Saying goodbye to our friends at Hotel Magdalena: Marijana and Dubravka (the owner)

Gorinka, Zlatko and Daniel; it doesn't get much better than that

As I sit in our hotel in Johannesburg, South Africa and write this, I am glad to say this lesson in hospitality has put tears in my eyes and I know I can and want to do a better job of giving hospitality at the level that has been given to me and my family.  My kids have seen first hand “the giving” not for any other reason than love – no matter what country you are from, what language you speak, what religion you practice or the color of your skin…we all have more love to give.


Posted by on August 6, 2011 in Croatia


Zagreb, Croatia

Author: Steve

We have a good friend from our hometown that was born in Croatia and her parents still live there.  We also met up with another family on their summer vacation in the village where Toni is from. We were so fortunate to be invited to visit and as Keegan wrote about in his blog we were invited to the wonderful baptism of their very cute daughter, Layla.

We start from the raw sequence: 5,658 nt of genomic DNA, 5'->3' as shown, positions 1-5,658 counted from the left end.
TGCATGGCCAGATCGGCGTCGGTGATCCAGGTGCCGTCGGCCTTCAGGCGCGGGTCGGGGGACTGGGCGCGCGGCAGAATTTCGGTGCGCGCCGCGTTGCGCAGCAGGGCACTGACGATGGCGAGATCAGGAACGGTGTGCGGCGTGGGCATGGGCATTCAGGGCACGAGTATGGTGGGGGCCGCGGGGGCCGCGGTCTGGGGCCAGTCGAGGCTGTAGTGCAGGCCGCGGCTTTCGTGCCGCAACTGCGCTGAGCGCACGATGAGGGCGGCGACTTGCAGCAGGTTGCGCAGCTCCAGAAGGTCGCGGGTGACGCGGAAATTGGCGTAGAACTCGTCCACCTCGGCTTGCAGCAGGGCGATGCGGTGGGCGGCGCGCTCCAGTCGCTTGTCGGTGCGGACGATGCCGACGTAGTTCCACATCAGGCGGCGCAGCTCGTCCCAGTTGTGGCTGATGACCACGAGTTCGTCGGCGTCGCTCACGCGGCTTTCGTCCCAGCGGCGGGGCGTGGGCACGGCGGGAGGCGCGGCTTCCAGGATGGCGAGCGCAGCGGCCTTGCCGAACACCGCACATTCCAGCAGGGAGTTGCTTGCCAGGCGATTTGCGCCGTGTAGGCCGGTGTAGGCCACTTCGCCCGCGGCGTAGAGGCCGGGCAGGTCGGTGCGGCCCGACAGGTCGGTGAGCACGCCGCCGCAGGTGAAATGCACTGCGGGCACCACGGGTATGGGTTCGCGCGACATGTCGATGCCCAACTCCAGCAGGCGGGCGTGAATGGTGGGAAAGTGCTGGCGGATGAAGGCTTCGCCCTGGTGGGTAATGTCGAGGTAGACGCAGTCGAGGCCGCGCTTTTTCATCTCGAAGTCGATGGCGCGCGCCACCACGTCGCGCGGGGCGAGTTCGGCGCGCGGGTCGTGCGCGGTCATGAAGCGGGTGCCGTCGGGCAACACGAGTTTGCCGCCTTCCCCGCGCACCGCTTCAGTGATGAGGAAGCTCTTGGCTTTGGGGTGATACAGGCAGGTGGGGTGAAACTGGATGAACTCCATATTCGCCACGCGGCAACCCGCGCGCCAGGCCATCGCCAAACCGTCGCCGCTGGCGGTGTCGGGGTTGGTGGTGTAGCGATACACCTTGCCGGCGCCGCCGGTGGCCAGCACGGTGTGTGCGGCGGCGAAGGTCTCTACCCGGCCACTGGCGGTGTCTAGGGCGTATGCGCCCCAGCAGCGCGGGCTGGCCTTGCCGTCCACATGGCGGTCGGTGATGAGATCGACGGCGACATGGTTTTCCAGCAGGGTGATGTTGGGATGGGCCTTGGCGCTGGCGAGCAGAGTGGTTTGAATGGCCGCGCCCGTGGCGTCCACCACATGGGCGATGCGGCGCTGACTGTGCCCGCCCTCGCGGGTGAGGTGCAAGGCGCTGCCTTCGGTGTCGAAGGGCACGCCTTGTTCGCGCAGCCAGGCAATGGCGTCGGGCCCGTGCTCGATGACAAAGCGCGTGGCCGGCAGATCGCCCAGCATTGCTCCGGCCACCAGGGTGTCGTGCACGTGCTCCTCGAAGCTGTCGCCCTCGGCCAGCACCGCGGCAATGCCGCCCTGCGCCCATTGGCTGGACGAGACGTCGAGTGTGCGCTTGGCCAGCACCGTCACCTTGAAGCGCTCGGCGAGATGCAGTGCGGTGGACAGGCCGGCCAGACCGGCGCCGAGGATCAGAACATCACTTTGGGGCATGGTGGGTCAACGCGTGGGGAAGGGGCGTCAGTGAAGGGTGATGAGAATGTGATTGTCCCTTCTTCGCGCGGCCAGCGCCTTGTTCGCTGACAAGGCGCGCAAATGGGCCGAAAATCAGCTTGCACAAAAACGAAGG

We started the weekend by taking a short trip up to the family’s wine vineyard.  Many family’s have small wine vineyards in this village that they work as a hobby. This is a beautiful piece of land that also has a small house with an outhouse, sort of a studio apartment above the wine cellar where the barrels are kept. The views were incredible from all angles.  After a very nice evening drinking some wonderful homegrown white wine a few of us adults went to the village festival (everything is walking distance as Keegan mentioned).  We stayed out probably (ok not probably) a little later than we should have but we had a wonderful time in the big tent listening to live Croatian music and dancing the night away.  It was a fun night with a lot of laughs and catching up with friends.